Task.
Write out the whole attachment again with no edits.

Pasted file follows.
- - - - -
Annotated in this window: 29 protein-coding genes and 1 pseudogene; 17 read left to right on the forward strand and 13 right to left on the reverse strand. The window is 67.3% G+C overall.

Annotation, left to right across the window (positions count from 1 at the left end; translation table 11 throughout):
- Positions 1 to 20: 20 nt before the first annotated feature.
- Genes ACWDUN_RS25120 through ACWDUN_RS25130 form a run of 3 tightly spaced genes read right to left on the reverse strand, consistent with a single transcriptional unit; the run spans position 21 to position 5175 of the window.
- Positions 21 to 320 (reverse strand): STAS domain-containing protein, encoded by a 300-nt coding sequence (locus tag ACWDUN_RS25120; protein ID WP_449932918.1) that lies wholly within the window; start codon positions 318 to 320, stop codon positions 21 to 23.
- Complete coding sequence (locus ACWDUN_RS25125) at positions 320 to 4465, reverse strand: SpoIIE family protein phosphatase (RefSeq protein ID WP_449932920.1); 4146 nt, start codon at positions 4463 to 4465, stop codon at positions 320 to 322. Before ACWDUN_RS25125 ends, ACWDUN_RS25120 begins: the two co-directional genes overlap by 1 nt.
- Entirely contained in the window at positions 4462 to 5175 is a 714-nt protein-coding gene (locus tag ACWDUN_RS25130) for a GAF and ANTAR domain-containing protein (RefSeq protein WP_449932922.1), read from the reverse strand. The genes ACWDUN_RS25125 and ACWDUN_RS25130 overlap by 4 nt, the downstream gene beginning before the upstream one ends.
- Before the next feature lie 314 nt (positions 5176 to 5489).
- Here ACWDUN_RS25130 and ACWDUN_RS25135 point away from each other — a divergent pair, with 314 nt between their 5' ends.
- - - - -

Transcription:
Annotated in this window: 29 protein-coding genes and 1 pseudogene; 17 read left to right on the forward strand and 13 right to left on the reverse strand. The window is 67.3% G+C overall.

Annotation, left to right across the window (positions count from 1 at the left end; translation table 11 throughout):
- Positions 1 to 20: 20 nt before the first annotated feature.
- Genes ACWDUN_RS25120 through ACWDUN_RS25130 form a run of 3 tightly spaced genes read right to left on the reverse strand, consistent with a single transcriptional unit; the run spans position 21 to position 5175 of the window.
- Positions 21 to 320 (reverse strand): STAS domain-containing protein, encoded by a 300-nt coding sequence (locus tag ACWDUN_RS25120; protein ID WP_449932918.1) that lies wholly within the window; start codon positions 318 to 320, stop codon positions 21 to 23.
- Complete coding sequence (locus ACWDUN_RS25125) at positions 320 to 4465, reverse strand: SpoIIE family protein phosphatase (RefSeq protein ID WP_449932920.1); 4146 nt, start codon at positions 4463 to 4465, stop codon at positions 320 to 322. Before ACWDUN_RS25125 ends, ACWDUN_RS25120 begins: the two co-directional genes overlap by 1 nt.
- Entirely contained in the window at positions 4462 to 5175 is a 714-nt protein-coding gene (locus tag ACWDUN_RS25130) for a GAF and ANTAR domain-containing protein (RefSeq protein WP_449932922.1), read from the reverse strand. The genes ACWDUN_RS25125 and ACWDUN_RS25130 overlap by 4 nt, the downstream gene beginning before the upstream one ends.
- Before the next feature lie 314 nt (positions 5176 to 5489).
- Here ACWDUN_RS25130 and ACWDUN_RS25135 point away from each other — a divergent pair, with 314 nt between their 5' ends.